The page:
Blade Runner 2049 ultimately grosses just over $90 million in North America (just over half its production/marketing budget). Even with an additional $160 million or so from overseas markets, the general consensus is that Blade Runner 2049 may be a critical hit, but it is a commercial misfire. Resembling, in many ways, its predecessor.

What the hell happened?

THE AUTOPSY DETAILS:  Candidly speaking, many critics were right about Blade Runner 2049: it is one of the best films of 2017. Unfortunately, the very things that make it so distinctive and remarkable are also some of the things that current audiences may not cotton to. It has an unhurried pace that is downright dream-like. While there are some action setpieces, they are not as explosive or spectactular as you would think. The emphasis is on character development and more of the same noir-ish atmosphere that enveloped the original. The film gets extra points over the original, however, for having a predominantly female cast, with a story driven by its women almost more than its men – an inversion of the gender dynamics from the original.

The allure of Blade Runner 2049 lies in the singularly hypnotic universe it unfolds in – just like its predecessor. Like that film, this one also concerns itself with themes of connection, isolation, and humanity – things current mainstream audiences don’t necessarily look for in their sci-fi action-thrillers (if they ever did). Add to that a daunting length of almost three hours and Blade Runner 2049 starts to look more and more like a harder sell than meets the eye for the casual movie-goer. Loyal BR fans and sci-fi aficionados will sign up for anything, but that isn’t necessarily the case with someone with a passing-to-nil familiarity with the franchise.

The cult popularity of the original film may have influenced the makers to fashion the sequel as more of a blockbuster follow-up, confident of its mass appeal. Ultimately, they were wrong. The Blade Runner films appeal more to a core group rather than the masses. Had the producers scaled down the production of Blade Runner 2049 and halved the budget to about $80 million, its commercial performance would be much better regarded – and the film would likely be pronounced a modest hit. However, one could also argue that the reason the film is so arresting is because no expense was spared in realizing its unique world.  A bit of a Catch 22.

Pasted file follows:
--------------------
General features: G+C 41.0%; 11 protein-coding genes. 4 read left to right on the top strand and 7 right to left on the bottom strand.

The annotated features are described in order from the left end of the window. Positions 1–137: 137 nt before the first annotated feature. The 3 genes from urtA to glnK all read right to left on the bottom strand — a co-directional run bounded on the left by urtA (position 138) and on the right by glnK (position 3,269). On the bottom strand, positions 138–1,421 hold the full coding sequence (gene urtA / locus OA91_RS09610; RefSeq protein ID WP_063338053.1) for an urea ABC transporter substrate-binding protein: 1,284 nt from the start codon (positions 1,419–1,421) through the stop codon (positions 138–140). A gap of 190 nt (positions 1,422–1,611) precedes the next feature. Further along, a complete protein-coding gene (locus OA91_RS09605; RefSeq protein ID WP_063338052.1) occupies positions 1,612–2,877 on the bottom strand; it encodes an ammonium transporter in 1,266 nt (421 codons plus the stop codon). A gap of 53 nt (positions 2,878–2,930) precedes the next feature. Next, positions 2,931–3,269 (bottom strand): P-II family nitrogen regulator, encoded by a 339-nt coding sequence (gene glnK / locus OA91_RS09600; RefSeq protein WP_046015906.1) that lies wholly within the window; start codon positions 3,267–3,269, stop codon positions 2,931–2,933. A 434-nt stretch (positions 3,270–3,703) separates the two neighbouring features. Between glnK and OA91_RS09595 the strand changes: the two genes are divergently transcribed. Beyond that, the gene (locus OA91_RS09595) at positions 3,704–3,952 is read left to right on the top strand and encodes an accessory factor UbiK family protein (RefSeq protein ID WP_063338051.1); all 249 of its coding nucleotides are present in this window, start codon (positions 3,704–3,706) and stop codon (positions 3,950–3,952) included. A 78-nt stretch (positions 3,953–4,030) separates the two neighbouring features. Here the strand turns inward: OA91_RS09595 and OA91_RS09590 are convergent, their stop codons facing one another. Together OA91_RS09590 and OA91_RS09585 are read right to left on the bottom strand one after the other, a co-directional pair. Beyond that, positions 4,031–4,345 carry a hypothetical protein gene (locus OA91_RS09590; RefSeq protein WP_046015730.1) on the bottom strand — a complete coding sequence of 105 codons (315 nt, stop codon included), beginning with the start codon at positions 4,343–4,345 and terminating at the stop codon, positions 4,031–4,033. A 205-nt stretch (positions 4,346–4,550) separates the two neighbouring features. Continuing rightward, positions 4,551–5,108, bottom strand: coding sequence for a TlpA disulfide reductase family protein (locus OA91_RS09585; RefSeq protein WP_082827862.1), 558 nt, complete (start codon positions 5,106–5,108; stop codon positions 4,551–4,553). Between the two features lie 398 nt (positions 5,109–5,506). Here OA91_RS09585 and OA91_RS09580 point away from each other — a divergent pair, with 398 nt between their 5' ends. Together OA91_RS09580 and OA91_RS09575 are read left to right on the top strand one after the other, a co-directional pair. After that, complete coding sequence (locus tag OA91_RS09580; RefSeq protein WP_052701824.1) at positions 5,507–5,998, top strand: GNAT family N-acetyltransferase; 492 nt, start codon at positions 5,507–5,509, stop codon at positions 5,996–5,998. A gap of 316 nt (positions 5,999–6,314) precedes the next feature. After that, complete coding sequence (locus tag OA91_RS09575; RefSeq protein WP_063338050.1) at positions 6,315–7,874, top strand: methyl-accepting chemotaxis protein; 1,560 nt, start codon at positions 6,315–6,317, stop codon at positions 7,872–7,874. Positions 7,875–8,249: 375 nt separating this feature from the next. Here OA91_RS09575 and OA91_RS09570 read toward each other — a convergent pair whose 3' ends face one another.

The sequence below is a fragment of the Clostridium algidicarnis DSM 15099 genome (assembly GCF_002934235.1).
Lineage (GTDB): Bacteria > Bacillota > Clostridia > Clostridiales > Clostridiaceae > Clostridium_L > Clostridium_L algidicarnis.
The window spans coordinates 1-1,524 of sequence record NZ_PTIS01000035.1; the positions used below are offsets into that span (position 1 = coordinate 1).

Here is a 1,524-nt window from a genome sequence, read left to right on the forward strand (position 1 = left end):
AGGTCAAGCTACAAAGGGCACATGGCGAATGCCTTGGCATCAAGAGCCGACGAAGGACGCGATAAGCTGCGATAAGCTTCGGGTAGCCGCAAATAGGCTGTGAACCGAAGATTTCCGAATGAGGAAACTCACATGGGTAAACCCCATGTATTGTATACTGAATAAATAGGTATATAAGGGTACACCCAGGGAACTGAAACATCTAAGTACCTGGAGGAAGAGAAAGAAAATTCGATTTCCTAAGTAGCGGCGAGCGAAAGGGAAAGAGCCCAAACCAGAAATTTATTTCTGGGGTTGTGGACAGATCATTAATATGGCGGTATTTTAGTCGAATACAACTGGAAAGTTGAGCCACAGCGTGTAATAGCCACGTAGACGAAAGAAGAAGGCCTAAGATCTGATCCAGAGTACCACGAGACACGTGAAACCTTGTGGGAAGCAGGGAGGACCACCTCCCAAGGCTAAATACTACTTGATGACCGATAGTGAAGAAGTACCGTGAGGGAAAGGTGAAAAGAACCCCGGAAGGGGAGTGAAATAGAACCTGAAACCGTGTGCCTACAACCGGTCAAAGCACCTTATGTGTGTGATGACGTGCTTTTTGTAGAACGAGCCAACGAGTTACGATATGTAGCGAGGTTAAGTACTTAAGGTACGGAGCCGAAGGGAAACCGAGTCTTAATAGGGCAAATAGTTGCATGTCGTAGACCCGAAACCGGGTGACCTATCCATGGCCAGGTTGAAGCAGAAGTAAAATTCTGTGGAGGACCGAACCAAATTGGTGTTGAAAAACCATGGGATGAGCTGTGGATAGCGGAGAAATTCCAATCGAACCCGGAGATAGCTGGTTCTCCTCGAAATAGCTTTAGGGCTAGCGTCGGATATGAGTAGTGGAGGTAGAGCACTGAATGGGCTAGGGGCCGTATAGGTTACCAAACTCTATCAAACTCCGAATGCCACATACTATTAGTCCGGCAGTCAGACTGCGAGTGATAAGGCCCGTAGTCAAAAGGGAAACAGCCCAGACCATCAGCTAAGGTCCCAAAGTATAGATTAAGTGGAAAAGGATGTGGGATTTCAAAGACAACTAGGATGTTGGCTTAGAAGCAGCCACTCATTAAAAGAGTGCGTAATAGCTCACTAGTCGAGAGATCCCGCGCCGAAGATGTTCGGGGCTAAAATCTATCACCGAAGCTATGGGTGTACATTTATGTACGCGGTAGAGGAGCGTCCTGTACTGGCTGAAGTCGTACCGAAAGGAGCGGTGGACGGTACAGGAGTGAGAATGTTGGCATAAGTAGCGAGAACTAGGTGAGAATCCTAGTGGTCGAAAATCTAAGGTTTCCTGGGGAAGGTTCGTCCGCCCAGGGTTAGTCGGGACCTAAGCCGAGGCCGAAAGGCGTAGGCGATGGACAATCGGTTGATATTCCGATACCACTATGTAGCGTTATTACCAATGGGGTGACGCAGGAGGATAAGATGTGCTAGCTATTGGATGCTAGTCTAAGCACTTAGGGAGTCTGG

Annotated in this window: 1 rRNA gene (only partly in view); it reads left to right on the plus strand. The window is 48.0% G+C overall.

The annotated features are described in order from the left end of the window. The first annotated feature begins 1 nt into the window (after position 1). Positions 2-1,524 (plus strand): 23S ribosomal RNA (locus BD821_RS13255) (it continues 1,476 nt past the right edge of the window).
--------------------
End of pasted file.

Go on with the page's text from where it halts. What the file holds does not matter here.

In the end, maybe Blade Runner 2049 was always meant to repeat the fate of Blade Runner. Lukewarm boxoffice notwithstanding, these two films are still undisputed classics. Money isn’t everything.

LIKELY CAUSE OF DEATH: Blade Runner 2049, just like Blade Runner, are unconventional tales that were unfortunately marketed as conventional tales. They’re not for everyone – and their shared tepid commercial experience reflects that. However, they very much deserve their critical acclaim.

NEXT CASUALTY: Spectre – “It was ME, James! ME! The author of. All. YOUR. PAIN!”

Speaking of ‘money isn’t everything,’ our next Postmortem grossed $880 million around the world and was an undisputed hit. However, trying to find someone (who isn’t a film critic) who genuinely liked the latest James Bond film is like trying to find a cab in Manhattan on New Year’s Eve: good luck. Yup, the last installment in the Bond franchise made a mint in 2015 but also created a backlash, giving us an interesting paradox: a massive box-office hit that made almost a billion dollars worldwide – but still feels like a flop. Shaken, not stirred, indeed…


John S. is a Scarecrow volunteer who loves James Bond, Jason Bourne, Italian Gialli, Argento, Hitchcock, Ridley Scott, Sandra Bullock in The Proposal, Julia Roberts in Pretty Woman, Theo James in anything, Steve Zahn in everything, Halloween (movie & holiday), South Park (cartoon & neighborhood), and Scarecrow Video – not necessarily in that order.